Compile this parser on-the-fly and cache its result. Usually, there is no need to call this method directly, since it's called when parse(buffer) is executed for the first time.

getCode()

Dynamically generates the code for this parser and returns it as a string. Useful for debugging the generated code.

Common options

These options can be used in all parsers.

  • formatter - Function that transforms the parsed value into a more desired form.

    const parser = new Parser().array("ipv4", {
      type: uint8,
      length: "4",
      formatter: function(arr) {
        return arr.join(".");
      }
    });
  • assert - Do assertion on the parsed result (useful for checking magic numbers and so on). If assert is a string or number, the actual parsed result will be compared with it with === (strict equality check), and an exception is thrown if they mismatch. On the other hand, if assert is a function, that function is executed with one argument (the parsed result) and if it returns false, an exception is thrown.

    // simple maginc number validation
    const ClassFile = Parser.start()
      .endianness("big")
      .uint32("magic", { assert: 0xcafebabe });
    
    // Doing more complex assertion with a predicate function
    const parser = new Parser()
      .int16le("a")
      .int16le("b")
      .int16le("c", {
        assert: function(x) {
          return this.a + this.b === x;
        }
      });

Context variables

You can use some special fields while parsing to traverse your structure. These context variables will be removed after the parsing process. Note that this feature is turned off by default for performance reasons, and you need to call .useContextVars() at the top level Parser to enable it. Otherwise, the context variables will not be present.

  • $parent - This field references the parent structure. This variable will be null while parsing the root structure.

    var parser = new Parser()
      .useContextVars()
      .nest("header", {
        type: new Parser().uint32("length"),
      })
      .array("data", {
        type: "int32",
        length: function() {
          return this.$parent.header.length;
        }
      });
  • $root - This field references the root structure.

    const parser = new Parser()
      .useContextVars()
      .nest("header", {
        type: new Parser().uint32("length"),
      })
      .nest("data", {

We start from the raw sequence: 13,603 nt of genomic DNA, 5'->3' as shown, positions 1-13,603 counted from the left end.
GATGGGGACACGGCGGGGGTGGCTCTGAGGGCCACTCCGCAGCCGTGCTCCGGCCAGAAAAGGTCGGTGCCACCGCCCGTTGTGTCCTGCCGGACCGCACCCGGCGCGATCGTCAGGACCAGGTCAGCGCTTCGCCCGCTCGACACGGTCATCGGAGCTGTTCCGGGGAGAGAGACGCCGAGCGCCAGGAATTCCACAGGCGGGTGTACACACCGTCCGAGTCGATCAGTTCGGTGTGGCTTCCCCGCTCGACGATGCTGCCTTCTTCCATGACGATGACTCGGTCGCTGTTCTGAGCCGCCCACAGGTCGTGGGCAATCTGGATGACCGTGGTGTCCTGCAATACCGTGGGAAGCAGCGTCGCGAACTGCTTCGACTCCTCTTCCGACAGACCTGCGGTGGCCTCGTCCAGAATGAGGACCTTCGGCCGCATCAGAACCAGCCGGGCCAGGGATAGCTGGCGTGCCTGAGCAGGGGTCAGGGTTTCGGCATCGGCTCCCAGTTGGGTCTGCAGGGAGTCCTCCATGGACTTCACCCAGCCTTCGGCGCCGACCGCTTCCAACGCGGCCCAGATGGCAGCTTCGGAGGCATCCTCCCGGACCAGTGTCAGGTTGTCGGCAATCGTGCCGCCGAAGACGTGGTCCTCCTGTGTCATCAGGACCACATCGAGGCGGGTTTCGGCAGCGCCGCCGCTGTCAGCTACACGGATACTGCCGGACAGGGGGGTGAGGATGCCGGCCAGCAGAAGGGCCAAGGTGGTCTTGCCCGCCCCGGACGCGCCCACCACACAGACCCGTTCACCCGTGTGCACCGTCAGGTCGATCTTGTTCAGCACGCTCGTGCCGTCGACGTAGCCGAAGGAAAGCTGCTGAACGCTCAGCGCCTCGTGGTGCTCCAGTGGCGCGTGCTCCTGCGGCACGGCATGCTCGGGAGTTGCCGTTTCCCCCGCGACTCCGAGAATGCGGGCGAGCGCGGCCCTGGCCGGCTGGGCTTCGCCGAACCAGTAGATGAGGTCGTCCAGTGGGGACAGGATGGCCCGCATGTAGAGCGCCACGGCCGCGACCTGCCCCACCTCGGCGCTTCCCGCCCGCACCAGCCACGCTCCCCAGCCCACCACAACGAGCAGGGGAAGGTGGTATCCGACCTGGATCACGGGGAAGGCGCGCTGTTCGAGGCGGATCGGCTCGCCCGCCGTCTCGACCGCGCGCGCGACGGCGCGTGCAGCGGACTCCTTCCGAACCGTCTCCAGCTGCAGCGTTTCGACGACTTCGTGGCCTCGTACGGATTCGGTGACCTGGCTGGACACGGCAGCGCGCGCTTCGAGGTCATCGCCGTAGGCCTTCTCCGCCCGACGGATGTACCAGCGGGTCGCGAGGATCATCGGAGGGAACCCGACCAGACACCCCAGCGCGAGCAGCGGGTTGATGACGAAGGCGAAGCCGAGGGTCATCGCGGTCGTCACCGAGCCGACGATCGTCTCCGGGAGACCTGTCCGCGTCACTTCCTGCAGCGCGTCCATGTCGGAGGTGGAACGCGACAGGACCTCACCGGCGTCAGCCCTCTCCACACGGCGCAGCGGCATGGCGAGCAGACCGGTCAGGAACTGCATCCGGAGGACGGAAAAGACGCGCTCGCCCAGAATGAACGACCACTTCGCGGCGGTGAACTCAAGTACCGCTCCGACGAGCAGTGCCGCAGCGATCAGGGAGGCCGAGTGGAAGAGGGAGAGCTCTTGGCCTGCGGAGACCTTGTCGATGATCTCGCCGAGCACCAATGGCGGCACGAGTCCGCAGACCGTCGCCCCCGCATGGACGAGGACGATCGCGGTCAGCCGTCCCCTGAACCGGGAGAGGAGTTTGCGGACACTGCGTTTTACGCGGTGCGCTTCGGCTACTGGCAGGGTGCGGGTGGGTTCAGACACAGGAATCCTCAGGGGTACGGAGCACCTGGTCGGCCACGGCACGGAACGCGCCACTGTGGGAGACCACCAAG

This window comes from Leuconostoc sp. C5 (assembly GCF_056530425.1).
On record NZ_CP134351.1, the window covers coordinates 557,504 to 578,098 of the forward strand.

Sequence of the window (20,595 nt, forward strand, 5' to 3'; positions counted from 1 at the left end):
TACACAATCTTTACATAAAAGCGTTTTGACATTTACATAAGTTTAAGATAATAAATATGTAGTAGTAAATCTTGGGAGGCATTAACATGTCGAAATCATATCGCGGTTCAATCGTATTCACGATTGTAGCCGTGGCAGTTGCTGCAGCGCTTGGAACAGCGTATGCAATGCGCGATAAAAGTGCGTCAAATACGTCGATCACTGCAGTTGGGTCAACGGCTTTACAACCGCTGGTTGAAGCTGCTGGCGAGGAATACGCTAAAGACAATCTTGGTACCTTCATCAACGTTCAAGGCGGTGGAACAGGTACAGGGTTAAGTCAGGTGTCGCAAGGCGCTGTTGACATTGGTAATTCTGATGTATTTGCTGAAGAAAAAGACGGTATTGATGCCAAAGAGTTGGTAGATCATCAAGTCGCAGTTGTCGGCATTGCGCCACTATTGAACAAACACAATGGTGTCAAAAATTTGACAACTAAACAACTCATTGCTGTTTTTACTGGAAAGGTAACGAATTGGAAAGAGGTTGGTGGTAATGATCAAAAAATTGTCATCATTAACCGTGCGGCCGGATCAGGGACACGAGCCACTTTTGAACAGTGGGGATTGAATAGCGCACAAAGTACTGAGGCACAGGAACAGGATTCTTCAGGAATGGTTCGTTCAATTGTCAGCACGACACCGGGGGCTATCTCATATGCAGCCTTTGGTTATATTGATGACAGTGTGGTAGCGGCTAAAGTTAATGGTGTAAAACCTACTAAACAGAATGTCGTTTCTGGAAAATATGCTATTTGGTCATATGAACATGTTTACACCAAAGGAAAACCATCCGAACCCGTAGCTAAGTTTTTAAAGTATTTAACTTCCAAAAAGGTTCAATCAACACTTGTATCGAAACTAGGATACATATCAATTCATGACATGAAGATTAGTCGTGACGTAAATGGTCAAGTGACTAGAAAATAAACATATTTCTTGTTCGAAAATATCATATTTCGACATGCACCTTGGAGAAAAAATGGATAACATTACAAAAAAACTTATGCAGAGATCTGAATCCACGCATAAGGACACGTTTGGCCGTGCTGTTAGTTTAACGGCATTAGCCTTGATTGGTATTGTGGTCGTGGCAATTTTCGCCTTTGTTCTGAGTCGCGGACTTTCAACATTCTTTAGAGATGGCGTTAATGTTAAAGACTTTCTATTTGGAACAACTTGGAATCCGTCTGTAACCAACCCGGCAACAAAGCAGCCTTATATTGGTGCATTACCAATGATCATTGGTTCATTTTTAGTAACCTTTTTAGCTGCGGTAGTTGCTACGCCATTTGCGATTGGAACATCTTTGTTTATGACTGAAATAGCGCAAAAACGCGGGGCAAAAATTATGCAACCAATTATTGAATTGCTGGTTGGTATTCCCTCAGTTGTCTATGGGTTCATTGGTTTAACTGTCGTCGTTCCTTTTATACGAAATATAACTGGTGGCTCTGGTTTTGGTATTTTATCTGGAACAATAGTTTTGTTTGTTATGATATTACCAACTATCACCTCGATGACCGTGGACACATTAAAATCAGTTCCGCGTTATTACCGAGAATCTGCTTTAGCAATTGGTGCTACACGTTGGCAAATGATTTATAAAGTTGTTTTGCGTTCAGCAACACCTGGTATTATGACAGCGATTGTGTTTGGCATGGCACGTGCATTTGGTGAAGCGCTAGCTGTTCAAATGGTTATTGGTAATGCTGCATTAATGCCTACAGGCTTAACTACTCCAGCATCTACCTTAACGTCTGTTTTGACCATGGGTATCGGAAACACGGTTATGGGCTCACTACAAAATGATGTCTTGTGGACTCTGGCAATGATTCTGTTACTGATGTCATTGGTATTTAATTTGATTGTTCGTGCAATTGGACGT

type: new Parser()
          .uint32("value")
          .array("data", {
            type: "int32",
            length: function() {
              return this.$root.header.length;
            }
          }),
      });
  • $index - This field references the actual index in array parsing. This variable will be available only when using the length mode for arrays.

    const parser = new Parser()
      .useContextVars()
      .nest("header", {
        type: new Parser().uint32("length"),
      })
      .nest("data", {
        type: new Parser()
          .uint32("value")
          .array("data", {
            type: new Parser().nest({
              type: new Parser().uint8("_tmp"),
              formatter: function(item) {
                return this.$index % 2 === 0 ? item._tmp : String.fromCharCode(item._tmp);
              }
            }),
            length: "$root.header.length"
          }),
      });

Examples

See example/ for real-world examples.

Benchmarks

A benchmark script to compare the parsing performance with binparse, structron and destruct.js is available under benchmark/.

Contributing

Please report issues to the issue tracker if you have any difficulties using this module, found a bug, or would like to request a new feature. Pull requests are welcome.

To contribute code, first clone this repo, then install the dependencies:

git clone https://github.com/keichi/binary-parser.git
cd binary-parser
npm install

If you added a feature or fixed a bug, update the test suite under test/ and then run it like this:

npm run test

Make sure all the tests pass before submitting a pull request.